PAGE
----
Seeing Harris visit rural communities was special to Jones who feels Harris, because of her race and background, will understand the issues many women in rural places deal with.
“For me to see that support is knowing that I have someone that will advocate for me,” Jones said. “For rural areas, that’s a lot of times our issue, that we don’t have advocates that can actually attest to what is going on, what has happened, and I think that now with her being in this position I feel that attention will be brought to those areas.”
Tammie Hollingsworth works in healthcare in Lumberton and hopes Harris remembers “where she comes from.”
“I hope she is able to stay humble and hope that she continues to stay for the people,” Hollingsworth said. “We just had a president that was way out there, so we just hope to find someone who is for everyone, not just one little section.”
Hollingsworth, a native of Raeford, worked at the polls during the presidential election and is a big supporter of political advancement for Black and minority residents. She is concerned about the future of healthcare and education and made sure she knew where candidates, including Harris, stood on these matters.
“In small counties, we care about healthcare. We care about our education,” Hollingsworth said. “I paid attention to what they said about the schools, about funding our systems. I paid attention to the governor race, as well.”
Aggie Rogers also focused on what the Biden-Harris campaign said about healthcare in rural areas. She has a first-hand account of how COVID-19 has affected families in Robeson County working as an administrative assistant at a funeral home. As of late, more than 170 people had died from the virus in Robeson County.
“We’ve lost a lot of people. I feel for these families and I see what they’re going through. I think she (Harris) will be the advocate for us,” Rogers said. “I think her leadership is going to be excellent, not just because of who she is and what we see, but her background, her education, and most importantly, to me, she is a female.”
Rogers believes that more representation for women is integral to the advancement of communities. She retired from the N.C. Cooperative Extension services in Wake County before working in the Colvin Funeral Home. Most of her career has been centered around encouraging children to set and reach goals for themselves, but she found herself inspired to do even more because of Harris.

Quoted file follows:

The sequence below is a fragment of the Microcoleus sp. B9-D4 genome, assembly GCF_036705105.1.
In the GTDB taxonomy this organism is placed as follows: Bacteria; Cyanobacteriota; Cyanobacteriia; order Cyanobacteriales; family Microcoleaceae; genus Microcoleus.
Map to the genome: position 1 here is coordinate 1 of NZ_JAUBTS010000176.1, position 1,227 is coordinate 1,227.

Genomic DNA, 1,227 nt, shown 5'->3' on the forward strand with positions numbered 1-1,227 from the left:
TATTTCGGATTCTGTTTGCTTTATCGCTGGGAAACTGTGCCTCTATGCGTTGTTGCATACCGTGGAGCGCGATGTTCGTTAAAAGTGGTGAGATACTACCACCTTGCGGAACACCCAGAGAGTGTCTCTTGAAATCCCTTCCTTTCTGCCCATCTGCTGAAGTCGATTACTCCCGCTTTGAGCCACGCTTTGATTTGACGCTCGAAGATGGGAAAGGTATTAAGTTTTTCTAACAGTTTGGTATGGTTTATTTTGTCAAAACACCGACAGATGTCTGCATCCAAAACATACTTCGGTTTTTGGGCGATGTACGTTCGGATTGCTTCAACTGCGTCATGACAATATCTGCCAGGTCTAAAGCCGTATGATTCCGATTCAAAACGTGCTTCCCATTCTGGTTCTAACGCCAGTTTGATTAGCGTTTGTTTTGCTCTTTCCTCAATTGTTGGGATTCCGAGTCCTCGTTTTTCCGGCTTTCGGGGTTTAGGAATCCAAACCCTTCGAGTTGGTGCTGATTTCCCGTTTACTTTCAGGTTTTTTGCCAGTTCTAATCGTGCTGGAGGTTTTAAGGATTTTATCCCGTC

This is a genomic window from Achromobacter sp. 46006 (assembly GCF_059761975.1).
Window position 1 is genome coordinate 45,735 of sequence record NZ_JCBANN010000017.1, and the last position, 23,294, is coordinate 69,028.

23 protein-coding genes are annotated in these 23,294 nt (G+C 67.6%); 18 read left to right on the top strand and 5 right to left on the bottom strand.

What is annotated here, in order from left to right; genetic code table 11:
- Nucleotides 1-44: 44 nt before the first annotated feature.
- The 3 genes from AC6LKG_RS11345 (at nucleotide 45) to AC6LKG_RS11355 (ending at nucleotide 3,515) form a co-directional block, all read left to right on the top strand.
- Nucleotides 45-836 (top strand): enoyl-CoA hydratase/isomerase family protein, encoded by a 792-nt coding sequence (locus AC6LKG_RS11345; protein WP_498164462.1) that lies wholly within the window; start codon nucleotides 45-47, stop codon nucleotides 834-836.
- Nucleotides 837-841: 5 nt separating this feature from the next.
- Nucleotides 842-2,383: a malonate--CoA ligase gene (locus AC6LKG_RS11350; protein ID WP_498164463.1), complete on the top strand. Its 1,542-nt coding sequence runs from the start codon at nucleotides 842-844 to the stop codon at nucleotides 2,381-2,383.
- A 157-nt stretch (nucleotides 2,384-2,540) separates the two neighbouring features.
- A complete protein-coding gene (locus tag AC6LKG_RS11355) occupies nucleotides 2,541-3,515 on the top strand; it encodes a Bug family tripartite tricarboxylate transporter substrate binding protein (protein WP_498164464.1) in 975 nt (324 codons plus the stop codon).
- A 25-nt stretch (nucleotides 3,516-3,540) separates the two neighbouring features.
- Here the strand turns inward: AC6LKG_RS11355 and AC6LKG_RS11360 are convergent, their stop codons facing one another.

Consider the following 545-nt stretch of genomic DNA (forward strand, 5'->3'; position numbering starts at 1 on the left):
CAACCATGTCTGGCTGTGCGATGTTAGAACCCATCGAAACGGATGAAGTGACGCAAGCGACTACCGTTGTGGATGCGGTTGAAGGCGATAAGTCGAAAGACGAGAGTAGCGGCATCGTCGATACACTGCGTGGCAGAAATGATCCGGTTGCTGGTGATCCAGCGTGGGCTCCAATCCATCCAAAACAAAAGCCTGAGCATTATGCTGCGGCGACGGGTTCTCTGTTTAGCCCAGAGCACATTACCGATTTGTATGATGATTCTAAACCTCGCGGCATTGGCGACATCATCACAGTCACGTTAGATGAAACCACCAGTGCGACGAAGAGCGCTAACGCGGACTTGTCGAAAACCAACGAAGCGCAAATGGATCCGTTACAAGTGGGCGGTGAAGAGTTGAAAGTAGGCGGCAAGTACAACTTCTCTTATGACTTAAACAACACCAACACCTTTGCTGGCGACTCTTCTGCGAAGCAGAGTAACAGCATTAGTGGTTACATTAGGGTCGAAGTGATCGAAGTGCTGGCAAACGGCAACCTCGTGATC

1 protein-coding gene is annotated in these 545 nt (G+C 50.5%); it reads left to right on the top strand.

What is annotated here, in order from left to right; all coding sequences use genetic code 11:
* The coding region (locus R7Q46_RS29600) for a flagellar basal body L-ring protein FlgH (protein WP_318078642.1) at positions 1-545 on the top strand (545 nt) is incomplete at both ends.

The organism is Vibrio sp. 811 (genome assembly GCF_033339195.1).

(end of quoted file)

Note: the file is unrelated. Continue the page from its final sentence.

“There’s a lot of work to be done, and she just inspired me to just do a little bit more and push and inspire other people to get off the couch and do more,” Rogers said.
Bridget Cotton is currently serving as the only woman and youngest person to be elected to the town council in Taylortown in Moore County. She said her heart “fluttered with great joy” to see the first ethnic woman to be sworn in as vice president.
“If Martin Luther King was still here he would say, ‘we have overcome,’” said Cotton. “It really shows people, especially young Black and ethnic women, that not only can we be stay-at-home moms, wives, and caretakers of our home and families, but we can also take care and nurture our nation.”
Cotton says seeing women like Harris in positions of power is important for Black people because of the effects slavery has had on the country.
“It was always instilled in our minds since slavery that the only things that we were good for is to serve the white man by cooking, cleaning, being the caretakers of their children while ours were ripped away from us,” Cotton said. “Now to see a Black woman like me rise up in power does boost our self-esteem and makes us be more determined to conquer whatever goals we have in life.”
As a small-business owner in rural North Carolina, she said she thinks Harris’ leadership will bring hope to farmers, small mom-and-pop businesses and small towns.
“A lot of rural America feels left out and not as valued as the urban areas and bigger cities,” Cotton said. “If I could tell VP Harris something about rural life in North Carolina it’s, please don’t forget about us little people. Reach back up and help us up. We may be small but we are mighty; we have been forgotten.”